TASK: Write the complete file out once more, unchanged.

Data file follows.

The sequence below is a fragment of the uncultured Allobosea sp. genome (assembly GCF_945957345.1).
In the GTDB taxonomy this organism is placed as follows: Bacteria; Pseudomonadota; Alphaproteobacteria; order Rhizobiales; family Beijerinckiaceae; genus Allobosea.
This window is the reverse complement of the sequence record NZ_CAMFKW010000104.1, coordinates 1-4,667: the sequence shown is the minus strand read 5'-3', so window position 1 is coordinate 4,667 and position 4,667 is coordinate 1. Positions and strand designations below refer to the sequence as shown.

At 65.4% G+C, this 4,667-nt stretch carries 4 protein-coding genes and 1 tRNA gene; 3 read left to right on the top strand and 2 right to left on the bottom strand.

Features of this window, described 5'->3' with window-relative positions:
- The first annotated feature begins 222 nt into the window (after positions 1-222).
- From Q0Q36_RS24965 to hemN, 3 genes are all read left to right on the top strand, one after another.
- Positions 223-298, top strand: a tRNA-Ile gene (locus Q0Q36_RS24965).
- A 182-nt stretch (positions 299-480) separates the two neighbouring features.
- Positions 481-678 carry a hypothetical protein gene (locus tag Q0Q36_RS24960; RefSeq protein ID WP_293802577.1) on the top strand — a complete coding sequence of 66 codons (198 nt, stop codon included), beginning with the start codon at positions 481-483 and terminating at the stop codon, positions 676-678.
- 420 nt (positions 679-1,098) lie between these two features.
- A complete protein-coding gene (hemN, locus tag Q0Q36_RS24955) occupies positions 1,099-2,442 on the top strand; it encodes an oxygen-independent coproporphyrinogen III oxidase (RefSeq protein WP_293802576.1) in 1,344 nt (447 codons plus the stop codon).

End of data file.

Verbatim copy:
The sequence below is a fragment of the uncultured Allobosea sp. genome (assembly GCF_945957345.1).
In the GTDB taxonomy this organism is placed as follows: Bacteria; Pseudomonadota; Alphaproteobacteria; order Rhizobiales; family Beijerinckiaceae; genus Allobosea.
This window is the reverse complement of the sequence record NZ_CAMFKW010000104.1, coordinates 1-4,667: the sequence shown is the minus strand read 5'-3', so window position 1 is coordinate 4,667 and position 4,667 is coordinate 1. Positions and strand designations below refer to the sequence as shown.

At 65.4% G+C, this 4,667-nt stretch carries 4 protein-coding genes and 1 tRNA gene; 3 read left to right on the top strand and 2 right to left on the bottom strand.

Features of this window, described 5'->3' with window-relative positions:
- The first annotated feature begins 222 nt into the window (after positions 1-222).
- From Q0Q36_RS24965 to hemN, 3 genes are all read left to right on the top strand, one after another.
- Positions 223-298, top strand: a tRNA-Ile gene (locus Q0Q36_RS24965).
- A 182-nt stretch (positions 299-480) separates the two neighbouring features.
- Positions 481-678 carry a hypothetical protein gene (locus tag Q0Q36_RS24960; RefSeq protein ID WP_293802577.1) on the top strand — a complete coding sequence of 66 codons (198 nt, stop codon included), beginning with the start codon at positions 481-483 and terminating at the stop codon, positions 676-678.
- 420 nt (positions 679-1,098) lie between these two features.
- A complete protein-coding gene (hemN, locus tag Q0Q36_RS24955) occupies positions 1,099-2,442 on the top strand; it encodes an oxygen-independent coproporphyrinogen III oxidase (RefSeq protein WP_293802576.1) in 1,344 nt (447 codons plus the stop codon).